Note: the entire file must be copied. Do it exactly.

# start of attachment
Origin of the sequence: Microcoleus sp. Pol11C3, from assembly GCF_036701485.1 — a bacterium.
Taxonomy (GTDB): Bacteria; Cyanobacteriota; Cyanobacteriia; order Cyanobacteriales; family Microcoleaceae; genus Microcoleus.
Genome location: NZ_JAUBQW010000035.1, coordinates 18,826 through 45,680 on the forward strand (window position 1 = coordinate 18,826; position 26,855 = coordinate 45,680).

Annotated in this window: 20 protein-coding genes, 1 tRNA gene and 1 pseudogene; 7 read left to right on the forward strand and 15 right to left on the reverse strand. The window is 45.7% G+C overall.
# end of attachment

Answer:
Origin of the sequence: Microcoleus sp. Pol11C3, from assembly GCF_036701485.1 — a bacterium.
Taxonomy (GTDB): Bacteria; Cyanobacteriota; Cyanobacteriia; order Cyanobacteriales; family Microcoleaceae; genus Microcoleus.
Genome location: NZ_JAUBQW010000035.1, coordinates 18,826 through 45,680 on the forward strand (window position 1 = coordinate 18,826; position 26,855 = coordinate 45,680).

Annotated in this window: 20 protein-coding genes, 1 tRNA gene and 1 pseudogene; 7 read left to right on the forward strand and 15 right to left on the reverse strand. The window is 45.7% G+C overall.